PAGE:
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Donkey Wins Tennis Australian Open

Donkey is Going to Win the Tennis Australian Open 2008 Title!

by Sergio Cruz, former Coach of World #1 Jim Courier

No! No! Just kidding. Of course a donkey could not ever win the Australian Open in tennis, or the Kentucky Derby! I am just trying to get your attention! (smile).

This is about the eternal question "Are Champions born or made"? And the answer is "Champions are born not made"!  A champion will be a champion because of his/her genetical make up, and not because someone made them.

Sure, some of you are saying, ney, ney, you do not know what you are talking about! Ok, I respect your opinion but, please give me a chance and continue reading.

To make it easier to understand. Just consider the brain and ask yourself can everyone that has been born man or woman be a Nuclear Scientist or Einstein? Most of you will agree that the answer is, no. The same applies to tennis and everything else. Another example is this rhetorical question, did anyone ever see a donkey winning the Kentucky Derby?

This leads to your question, what about you bragging that you Coached Jim Courier and gave on court instruction to players like: Pete Sampras, Cedric Pioline, Tim Mayotte, David Wheaton, Brad Gilbert, Mark Knowles, Doug Flach, Bonnie Gaduzek, David Nankin, Julie Halard, Mary Pierce and many others? Yes, you are right, it is just an ego trip! In all humbleness we coaches need the knowledge and the implementation know how, but without Champions with a special set of genetic qualities, Coaches are just nothing!

Are you trying to say that all those entourages of experts, psycologists, masseurs, coaches, guru coaches, strengh and speed coaches, papa coaches, mama coaches, physiotherapists, could all stay at home and the players would still, play the same? Yep! Go ask Roger Federer, or Ken Rosewall or Rod Laver and a horde of other great players! Why do you think Paul Anacone read the newspaper while Pete Sampras was playing? (This is no joke look at TV match tapes). Do you think Pete cared? Of course not, the job was done outside the court, during the match it was up to Pete to perform and win.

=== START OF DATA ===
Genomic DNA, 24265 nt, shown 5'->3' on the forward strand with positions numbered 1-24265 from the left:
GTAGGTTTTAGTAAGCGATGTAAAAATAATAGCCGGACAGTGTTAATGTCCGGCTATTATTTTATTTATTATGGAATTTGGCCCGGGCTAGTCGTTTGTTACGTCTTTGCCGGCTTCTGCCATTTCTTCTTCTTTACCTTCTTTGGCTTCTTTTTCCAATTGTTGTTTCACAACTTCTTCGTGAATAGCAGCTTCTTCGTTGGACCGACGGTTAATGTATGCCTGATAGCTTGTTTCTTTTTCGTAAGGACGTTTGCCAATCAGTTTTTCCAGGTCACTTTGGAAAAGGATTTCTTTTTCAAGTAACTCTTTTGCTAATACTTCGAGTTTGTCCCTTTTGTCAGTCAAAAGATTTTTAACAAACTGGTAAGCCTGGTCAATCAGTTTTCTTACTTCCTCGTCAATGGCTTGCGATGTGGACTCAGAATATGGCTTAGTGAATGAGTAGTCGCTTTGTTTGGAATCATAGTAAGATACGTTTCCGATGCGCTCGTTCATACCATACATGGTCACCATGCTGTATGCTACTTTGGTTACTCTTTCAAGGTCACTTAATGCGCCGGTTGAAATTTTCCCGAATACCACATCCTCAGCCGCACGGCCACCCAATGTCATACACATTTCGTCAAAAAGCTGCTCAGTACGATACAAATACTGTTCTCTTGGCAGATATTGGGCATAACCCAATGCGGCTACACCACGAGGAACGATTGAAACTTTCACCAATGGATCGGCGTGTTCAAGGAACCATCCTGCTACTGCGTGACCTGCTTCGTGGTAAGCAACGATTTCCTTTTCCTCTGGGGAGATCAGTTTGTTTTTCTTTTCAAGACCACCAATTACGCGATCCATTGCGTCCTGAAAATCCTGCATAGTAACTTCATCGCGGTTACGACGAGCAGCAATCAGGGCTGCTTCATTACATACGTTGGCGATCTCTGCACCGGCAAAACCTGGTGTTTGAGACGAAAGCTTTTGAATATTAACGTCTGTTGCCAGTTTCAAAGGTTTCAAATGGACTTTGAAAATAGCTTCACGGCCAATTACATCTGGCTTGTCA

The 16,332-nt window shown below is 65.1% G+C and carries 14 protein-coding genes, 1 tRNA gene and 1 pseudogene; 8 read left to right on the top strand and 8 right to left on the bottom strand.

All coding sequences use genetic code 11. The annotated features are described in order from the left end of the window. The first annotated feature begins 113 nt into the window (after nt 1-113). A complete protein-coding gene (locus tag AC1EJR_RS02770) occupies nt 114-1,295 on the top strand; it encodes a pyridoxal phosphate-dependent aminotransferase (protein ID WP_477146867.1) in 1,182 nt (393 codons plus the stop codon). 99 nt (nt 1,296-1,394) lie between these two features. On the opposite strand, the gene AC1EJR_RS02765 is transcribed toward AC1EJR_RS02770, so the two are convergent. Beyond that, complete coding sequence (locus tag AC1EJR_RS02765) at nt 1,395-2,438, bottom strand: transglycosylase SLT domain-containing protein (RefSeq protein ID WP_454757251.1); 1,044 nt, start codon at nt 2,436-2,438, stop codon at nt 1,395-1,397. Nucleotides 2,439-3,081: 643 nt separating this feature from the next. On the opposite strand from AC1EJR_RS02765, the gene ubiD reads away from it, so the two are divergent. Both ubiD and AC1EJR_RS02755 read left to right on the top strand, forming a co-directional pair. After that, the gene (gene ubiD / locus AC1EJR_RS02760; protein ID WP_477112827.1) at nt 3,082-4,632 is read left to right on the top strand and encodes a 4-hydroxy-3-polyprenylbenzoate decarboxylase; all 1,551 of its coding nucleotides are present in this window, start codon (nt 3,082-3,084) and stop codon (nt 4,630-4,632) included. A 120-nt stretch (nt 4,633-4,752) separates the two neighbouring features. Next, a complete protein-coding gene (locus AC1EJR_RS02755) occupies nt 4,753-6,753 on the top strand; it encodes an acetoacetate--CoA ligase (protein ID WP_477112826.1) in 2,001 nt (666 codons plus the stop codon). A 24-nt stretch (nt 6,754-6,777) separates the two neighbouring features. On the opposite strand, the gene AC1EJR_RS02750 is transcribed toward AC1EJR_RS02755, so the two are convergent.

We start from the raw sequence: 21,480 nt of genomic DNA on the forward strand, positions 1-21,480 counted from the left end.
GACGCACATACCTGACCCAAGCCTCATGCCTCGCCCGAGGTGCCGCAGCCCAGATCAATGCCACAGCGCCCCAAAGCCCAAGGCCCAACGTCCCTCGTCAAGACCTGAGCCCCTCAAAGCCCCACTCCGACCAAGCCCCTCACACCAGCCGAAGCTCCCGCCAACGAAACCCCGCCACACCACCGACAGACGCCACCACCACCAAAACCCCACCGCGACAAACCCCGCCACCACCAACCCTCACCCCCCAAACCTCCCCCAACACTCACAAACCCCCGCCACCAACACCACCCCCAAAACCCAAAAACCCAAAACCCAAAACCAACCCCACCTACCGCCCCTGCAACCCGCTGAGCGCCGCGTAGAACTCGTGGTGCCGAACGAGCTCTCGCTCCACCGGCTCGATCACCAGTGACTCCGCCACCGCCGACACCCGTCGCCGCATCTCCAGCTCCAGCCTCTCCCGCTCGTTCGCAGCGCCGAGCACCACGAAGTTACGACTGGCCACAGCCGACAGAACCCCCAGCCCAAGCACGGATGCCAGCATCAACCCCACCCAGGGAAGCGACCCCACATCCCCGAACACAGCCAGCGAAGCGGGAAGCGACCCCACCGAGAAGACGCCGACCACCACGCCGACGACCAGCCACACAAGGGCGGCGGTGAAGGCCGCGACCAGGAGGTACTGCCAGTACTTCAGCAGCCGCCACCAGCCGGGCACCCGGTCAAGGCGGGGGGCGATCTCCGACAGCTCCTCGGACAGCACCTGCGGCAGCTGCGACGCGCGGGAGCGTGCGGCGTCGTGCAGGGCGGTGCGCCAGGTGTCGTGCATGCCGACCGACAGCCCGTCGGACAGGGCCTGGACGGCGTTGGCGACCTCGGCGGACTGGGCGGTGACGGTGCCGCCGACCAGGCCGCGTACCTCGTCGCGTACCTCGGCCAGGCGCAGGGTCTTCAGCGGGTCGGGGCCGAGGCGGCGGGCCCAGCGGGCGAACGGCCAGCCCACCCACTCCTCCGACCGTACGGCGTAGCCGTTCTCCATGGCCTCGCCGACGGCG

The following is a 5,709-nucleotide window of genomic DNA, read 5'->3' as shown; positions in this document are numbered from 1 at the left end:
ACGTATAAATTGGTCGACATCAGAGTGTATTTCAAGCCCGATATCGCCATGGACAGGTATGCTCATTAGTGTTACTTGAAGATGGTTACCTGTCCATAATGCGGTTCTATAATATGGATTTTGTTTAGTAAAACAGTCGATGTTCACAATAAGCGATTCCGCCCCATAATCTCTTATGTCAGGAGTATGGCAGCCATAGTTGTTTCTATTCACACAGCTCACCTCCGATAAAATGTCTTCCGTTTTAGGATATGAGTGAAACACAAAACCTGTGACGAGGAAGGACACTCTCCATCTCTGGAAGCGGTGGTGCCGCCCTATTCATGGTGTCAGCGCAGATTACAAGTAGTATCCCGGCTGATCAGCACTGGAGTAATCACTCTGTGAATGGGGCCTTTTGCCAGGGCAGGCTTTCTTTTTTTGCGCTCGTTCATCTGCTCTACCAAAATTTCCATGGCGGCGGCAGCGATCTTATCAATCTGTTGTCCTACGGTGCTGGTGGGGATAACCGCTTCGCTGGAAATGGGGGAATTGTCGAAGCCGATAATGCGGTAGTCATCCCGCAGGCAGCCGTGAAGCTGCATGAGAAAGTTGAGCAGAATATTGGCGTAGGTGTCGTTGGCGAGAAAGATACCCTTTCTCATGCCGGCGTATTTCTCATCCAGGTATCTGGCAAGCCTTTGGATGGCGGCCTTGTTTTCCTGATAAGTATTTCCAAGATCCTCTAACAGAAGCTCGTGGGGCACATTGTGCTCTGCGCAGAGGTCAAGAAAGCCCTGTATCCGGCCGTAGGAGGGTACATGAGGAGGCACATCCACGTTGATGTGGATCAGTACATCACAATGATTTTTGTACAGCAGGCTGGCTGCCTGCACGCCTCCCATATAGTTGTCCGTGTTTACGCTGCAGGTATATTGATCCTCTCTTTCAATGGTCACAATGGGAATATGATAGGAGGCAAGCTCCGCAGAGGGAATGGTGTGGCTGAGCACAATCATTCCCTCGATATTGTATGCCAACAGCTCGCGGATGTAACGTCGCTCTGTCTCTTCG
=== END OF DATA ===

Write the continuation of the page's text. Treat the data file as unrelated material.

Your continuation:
Do you also mean that all those "Big Name Tennis Academies" in Florida and around the world can not make Champions? You got it, they cannot! They have a good function and that is to get very rich kids who can afford a tennis and school tuition in the tens of thousands of dollars a year, a chance to prepare for a college team and if they are good enough, to get a college coach to recruit some of them.

The true champions that go to those academies and later on become professional players, are already champions when they get there. If those academies could really make champions, there would be hundreds of thousands of tennis champions, if you consider that some of those academies are visited by over 400 youngsters per week throughout the summer months and hundreds if not thousands sprinkled in the year, not to mention that in a low estimate there are about 60 million tennis players world wide and from such a great pool of tennis players there are just about 30 something real top class men and women in the ATP/WTA professional circuits while the rest are just mere participants.

Here are the Men and Women 2007 Tournament winners. (Mind you that the amount of winners would be reduced to a handful on either tour if the top five ranked players played low tier tournaments):


- Djokovic, Novak 5 - Ljubicic, Ivan 2 - Malisse, Xavier 2 - Ferrer, David 3 - Blake, James 2 - Federer, Roger 7 + Masters - Luis Horna 1 - Baghdatis, Marcos 1 - Andy Murray 2 - Simon, Gilles 2 - Canas, Guillermo 1 - Haas, Tommy 1 - Youzhny, Mikhail 1 - Monaco, Juan 3 - Chela, Juan Ignacio 1 - Hewitt, Lleyton 1 - Nadal, Rafael 5 - Almagro, Nicolas 1 - Karlovic, Ivo 2 - Mathieu, Paul-Henri 2 - Kohlschreiber, Philipp 1 - Roddick, Andy 2 - Berdych, Tomas 1 - Santoro, Fabrice 2 - Darcis, Steve 1 - Stepanek, Radek 1 - Tursunov, Dmitry 2 - Moya, Carlos 1 - Robredo, Tommy 2 - Gonzalez, Fernando 1 - Gasquet, Richard 1 - Davydenko, Nikolay 1 - Nalbandian, David 2 - Grosjean, Sebastien 1

WTA Women